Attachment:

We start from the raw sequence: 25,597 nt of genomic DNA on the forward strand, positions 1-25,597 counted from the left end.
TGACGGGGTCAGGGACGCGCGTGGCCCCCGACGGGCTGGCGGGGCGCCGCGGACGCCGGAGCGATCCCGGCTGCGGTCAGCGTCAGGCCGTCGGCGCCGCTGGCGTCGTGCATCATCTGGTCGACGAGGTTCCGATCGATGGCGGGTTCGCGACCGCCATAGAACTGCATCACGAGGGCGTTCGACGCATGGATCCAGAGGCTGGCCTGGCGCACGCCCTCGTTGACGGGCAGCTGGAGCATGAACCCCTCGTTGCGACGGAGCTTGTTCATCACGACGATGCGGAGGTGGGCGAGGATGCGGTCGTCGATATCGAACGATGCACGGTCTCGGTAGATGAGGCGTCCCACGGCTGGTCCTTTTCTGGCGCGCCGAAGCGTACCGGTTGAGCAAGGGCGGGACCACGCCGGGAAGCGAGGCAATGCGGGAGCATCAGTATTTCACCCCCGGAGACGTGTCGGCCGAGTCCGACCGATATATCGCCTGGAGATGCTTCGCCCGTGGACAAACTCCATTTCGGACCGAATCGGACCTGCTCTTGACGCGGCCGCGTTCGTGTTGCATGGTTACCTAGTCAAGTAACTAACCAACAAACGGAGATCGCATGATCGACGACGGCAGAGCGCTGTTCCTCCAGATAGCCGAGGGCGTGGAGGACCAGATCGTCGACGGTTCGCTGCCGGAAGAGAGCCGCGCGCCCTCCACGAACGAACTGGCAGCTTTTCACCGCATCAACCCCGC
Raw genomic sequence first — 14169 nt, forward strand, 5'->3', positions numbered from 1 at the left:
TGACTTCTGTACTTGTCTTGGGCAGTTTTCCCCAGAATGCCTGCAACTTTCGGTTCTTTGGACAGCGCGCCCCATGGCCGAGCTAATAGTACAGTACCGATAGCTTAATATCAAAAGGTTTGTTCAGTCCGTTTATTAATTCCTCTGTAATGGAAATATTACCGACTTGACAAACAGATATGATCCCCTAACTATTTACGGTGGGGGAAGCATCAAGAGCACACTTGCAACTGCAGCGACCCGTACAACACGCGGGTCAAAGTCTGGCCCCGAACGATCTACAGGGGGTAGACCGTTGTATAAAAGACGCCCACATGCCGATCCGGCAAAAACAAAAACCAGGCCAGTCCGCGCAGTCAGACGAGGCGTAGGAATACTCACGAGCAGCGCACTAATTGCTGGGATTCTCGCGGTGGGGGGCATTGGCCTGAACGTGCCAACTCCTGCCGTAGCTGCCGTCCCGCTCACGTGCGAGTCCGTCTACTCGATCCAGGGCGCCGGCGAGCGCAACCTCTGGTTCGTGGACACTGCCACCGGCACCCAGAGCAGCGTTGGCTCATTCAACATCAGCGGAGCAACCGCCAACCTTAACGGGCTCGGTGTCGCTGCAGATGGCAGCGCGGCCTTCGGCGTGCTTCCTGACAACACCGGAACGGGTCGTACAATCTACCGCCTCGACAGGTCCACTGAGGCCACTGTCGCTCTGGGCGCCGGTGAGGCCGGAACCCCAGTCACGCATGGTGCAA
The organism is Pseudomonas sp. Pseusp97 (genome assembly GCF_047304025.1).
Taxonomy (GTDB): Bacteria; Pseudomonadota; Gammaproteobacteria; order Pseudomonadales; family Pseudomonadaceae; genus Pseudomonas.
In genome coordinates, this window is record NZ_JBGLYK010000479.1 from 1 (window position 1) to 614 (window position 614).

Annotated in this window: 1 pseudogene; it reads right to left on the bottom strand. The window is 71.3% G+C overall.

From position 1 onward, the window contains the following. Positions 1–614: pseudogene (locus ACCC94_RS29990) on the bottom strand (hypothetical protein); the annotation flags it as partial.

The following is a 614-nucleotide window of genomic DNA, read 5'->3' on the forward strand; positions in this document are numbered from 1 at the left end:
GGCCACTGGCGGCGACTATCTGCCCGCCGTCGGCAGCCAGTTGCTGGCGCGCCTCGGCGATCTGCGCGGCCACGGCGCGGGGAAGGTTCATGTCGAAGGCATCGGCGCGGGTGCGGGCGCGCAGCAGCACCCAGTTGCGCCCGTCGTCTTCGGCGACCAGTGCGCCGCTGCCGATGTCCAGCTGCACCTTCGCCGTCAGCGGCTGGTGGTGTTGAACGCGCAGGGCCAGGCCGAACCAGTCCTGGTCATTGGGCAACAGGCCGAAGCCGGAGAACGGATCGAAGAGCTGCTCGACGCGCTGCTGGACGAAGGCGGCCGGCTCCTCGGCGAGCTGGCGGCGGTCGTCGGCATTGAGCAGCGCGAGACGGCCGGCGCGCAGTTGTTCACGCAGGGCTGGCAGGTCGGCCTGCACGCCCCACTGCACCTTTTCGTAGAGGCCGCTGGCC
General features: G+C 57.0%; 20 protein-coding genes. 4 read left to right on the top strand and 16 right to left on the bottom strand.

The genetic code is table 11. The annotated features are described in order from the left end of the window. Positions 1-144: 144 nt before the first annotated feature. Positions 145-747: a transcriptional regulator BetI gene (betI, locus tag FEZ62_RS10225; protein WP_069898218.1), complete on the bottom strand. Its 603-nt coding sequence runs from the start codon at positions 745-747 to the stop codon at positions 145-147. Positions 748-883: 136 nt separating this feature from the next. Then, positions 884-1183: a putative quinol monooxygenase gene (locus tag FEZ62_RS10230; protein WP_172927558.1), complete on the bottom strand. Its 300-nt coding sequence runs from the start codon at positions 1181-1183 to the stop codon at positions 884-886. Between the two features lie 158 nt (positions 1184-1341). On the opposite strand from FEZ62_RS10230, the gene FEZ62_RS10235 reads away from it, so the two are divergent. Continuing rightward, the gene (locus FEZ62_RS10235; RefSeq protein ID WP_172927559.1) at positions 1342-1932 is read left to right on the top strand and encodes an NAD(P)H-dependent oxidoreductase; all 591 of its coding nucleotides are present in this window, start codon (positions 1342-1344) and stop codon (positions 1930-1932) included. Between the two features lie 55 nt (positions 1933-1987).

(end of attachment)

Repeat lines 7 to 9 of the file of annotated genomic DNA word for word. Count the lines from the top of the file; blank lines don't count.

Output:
In genome coordinates, this window is record NZ_JBGLYK010000479.1 from 1 (window position 1) to 614 (window position 614).

Annotated in this window: 1 pseudogene; it reads right to left on the bottom strand. The window is 71.3% G+C overall.

From position 1 onward, the window contains the following. Positions 1–614: pseudogene (locus ACCC94_RS29990) on the bottom strand (hypothetical protein); the annotation flags it as partial.